Sorry this is old but I found it interesting
August 19, 2008 10:52 AM
by Cara McDonough
A group claiming to be descendants of the Knights Templar is suing the pope for over $150 billion for goods allegedly stolen by the church seven centuries ago.In Search of an Apology
The group, called the Association of the Sovereign Order of the Temple of Christ, has filed a suit in Spanish court, seeking an apology from Pope Benedict XVI and recognition that their land and property was stolen in 1307, when Pope Clement V dissolved the Knights Templar after they were accused of heresy. In addition, the group, which claims to be descended from the Knights Templar, hopes to restore its “good name,” reports London’s Daily Telegraph.
“We are not trying to cause the economic collapse of the Roman Catholic Church, but to illustrate to the court the magnitude of the plot against our Order,” the group said in a statement describing the suit.
Background: The Knights Templar
French knight Hugues de Payen founded the original Knights Templar after the First Crusade of 1099. He and his companions took a vow to defend the Christian kingdom, but the group was eventually disbanded after being accused of denying Jesus, worshipping icons of the devil, and practicing sodomy.
The relationship of today’s Spanish plaintiffs to the original Templars is questionable. Over the years, many groups have claimed to be descended from the legendary band of Christian warriors, and “legend abounds over hidden treasures, secret rituals, and their rumoured guardianship of the Holy Grail,” writes the Telegraph.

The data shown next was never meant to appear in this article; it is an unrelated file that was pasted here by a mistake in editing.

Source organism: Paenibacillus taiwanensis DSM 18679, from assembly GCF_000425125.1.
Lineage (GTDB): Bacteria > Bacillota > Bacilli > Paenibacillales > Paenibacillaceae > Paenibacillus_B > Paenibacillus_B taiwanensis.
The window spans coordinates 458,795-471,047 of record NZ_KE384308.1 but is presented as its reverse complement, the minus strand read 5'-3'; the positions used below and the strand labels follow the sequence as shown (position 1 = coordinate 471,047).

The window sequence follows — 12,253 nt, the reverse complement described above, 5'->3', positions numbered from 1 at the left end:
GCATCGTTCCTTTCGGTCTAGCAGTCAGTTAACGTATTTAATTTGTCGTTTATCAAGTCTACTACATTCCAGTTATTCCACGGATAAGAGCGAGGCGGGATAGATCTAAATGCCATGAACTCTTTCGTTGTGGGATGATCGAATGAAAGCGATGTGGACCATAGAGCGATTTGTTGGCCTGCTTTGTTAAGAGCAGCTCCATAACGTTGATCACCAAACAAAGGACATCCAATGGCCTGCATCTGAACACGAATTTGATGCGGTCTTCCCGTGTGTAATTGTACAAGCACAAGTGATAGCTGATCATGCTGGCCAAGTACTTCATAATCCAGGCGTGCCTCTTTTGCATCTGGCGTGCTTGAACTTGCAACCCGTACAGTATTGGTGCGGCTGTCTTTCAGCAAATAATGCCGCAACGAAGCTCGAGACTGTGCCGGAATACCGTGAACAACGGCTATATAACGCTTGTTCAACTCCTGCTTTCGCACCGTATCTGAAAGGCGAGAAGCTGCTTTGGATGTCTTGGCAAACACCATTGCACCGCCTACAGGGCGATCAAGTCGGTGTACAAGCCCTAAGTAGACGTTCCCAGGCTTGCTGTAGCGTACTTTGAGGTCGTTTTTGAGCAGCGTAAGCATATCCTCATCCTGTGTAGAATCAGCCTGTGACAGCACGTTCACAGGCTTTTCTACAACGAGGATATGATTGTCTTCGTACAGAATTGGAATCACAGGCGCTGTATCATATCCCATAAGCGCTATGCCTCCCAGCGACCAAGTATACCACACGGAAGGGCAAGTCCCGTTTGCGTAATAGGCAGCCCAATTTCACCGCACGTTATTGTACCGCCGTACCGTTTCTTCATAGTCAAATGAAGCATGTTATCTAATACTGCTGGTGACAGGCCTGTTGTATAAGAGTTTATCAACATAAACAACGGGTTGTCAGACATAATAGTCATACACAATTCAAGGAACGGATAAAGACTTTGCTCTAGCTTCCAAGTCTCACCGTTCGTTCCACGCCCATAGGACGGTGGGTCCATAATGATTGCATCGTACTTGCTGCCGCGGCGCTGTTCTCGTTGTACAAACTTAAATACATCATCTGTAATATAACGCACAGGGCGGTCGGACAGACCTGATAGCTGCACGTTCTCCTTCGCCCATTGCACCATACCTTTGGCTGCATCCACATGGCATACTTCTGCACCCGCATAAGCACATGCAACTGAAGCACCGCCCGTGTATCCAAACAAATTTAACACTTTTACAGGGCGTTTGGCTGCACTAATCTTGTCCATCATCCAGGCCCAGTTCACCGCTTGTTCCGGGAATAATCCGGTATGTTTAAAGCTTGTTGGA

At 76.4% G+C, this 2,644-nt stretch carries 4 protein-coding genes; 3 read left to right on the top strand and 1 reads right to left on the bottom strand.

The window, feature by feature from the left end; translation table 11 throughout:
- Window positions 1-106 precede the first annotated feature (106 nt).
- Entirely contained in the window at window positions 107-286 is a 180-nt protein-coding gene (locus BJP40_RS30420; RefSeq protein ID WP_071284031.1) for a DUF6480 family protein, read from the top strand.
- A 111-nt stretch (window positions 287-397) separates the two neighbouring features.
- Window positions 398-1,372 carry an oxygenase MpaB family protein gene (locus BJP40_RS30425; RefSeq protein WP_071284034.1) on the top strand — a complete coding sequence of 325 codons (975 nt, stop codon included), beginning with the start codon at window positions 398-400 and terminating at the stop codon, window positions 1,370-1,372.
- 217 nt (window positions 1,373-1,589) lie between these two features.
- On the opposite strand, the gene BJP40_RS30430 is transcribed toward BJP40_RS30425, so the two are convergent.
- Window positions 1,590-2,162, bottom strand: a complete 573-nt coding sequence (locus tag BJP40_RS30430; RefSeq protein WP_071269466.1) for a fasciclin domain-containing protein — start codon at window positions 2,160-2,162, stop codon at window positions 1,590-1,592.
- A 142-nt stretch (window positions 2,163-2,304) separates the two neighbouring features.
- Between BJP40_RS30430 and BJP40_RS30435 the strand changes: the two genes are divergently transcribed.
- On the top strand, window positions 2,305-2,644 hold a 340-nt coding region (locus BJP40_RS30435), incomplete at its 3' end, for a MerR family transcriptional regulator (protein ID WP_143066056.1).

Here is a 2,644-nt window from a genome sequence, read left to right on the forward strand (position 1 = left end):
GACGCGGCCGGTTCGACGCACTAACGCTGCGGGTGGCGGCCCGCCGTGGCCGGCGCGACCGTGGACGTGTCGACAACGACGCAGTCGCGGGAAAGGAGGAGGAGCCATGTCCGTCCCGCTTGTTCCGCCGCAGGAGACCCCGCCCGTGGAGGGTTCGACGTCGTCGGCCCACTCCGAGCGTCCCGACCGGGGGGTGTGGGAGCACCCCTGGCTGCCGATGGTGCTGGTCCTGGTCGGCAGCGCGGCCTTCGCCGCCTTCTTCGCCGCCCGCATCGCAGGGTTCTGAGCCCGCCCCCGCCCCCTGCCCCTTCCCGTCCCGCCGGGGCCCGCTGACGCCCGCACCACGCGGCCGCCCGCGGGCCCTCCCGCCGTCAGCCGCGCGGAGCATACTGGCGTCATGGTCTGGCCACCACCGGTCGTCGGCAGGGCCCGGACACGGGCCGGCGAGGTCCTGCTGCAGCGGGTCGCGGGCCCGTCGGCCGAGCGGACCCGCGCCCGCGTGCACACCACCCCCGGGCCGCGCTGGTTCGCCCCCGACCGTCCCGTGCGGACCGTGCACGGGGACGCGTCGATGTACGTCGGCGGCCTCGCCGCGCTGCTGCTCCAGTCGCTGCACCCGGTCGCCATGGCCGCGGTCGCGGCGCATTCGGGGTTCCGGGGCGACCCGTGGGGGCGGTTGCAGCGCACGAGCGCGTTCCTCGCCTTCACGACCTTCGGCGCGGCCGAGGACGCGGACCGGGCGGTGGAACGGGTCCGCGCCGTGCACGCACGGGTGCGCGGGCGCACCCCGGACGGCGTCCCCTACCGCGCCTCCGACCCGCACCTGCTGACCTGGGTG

Related Topics: Secrets unveiled in Chinon Parchment, debunking the DaVinci Code
Sources in this Story
Daily Telegraph: Knights Templar heirs in legal battle with the Pope
New Advent: The Knights Templars
Ottawa Citizen: Mythbusting manuscript
Da Vinci’s Blog: What Is The Role Of The Rosslyn Chapel In The Grail Story?
NPR: Knights Templar ‘Heirs’ Sue Pope For Billions
The Spanish group claims it needs to restore the Knights Templars’ “good name,” but the lawsuit comes on the heels of efforts already taken by the Vatican to improve the Templars’ reputation. Last year, the Vatican released copies of parchments recording trials of the Knights between 1307 and 1312, which had been stored in secret archive for 400 years.
The papers showed that, in 1307, the pope did not excommunicate Knights Templars leaders, but instead absolved them of heresy and brought them back into the church.
“Historians had concluded that the Templars were innocent, but most people still thought they were heretics, occultists and the like,” Barbara Frale, who is writing a book about the Chinon Parchment, told the Ottawa Citizen. “Now we have definitive proof. The Templars were not heretics. The order, which was a military brotherhood, simply practised a secret ritual that was grossly misunderstood and misinterpreted.”
Legends of the Knights Templar also featured in the recent blockbuster novel and film, “The Da Vinci Code.” In the final scenes, protagonists Sophie Neveu and Robert Langdon uncover dangerous religious secrets at Rosslyn Chapel in England, a site “often connected in popular legend to the Knights Templar,” says DaVinci’s Blog, a Web site by the authors of “The Da Vinci Code: The Facts Behind The Fiction.” Rosslyn Chapel was actually founded by Sir William St Clair in the 15th century, long after the Templar’s dissolution, says DaVinci’s Blog, “although there were still small groups who saw themselves as inheritors of Templar wisdom and rituals.”
Analysis: Can the plaintiffs prove they’re Knights?
According to popular belief, the Knights Templar went underground after they were disbanded and have been practicing in secrecy ever since, leaving no way of identifying their descendants today, Daily Telegraph reporter Fiona Govan told NPR.
But the tales are the stuff of legend, said Govan, and newspapers aren’t quite taking the lawsuit seriously: “These people can’t prove in any way that they’re actual descendants of the original knights. … The Spanish papers are having a lot of fun with it. It’s quite ludicrous.”
One newspaper, she said, suggested that any decision on the plaintiffs’ authenticity was something for psychiatrists, rather than historians, to decide.
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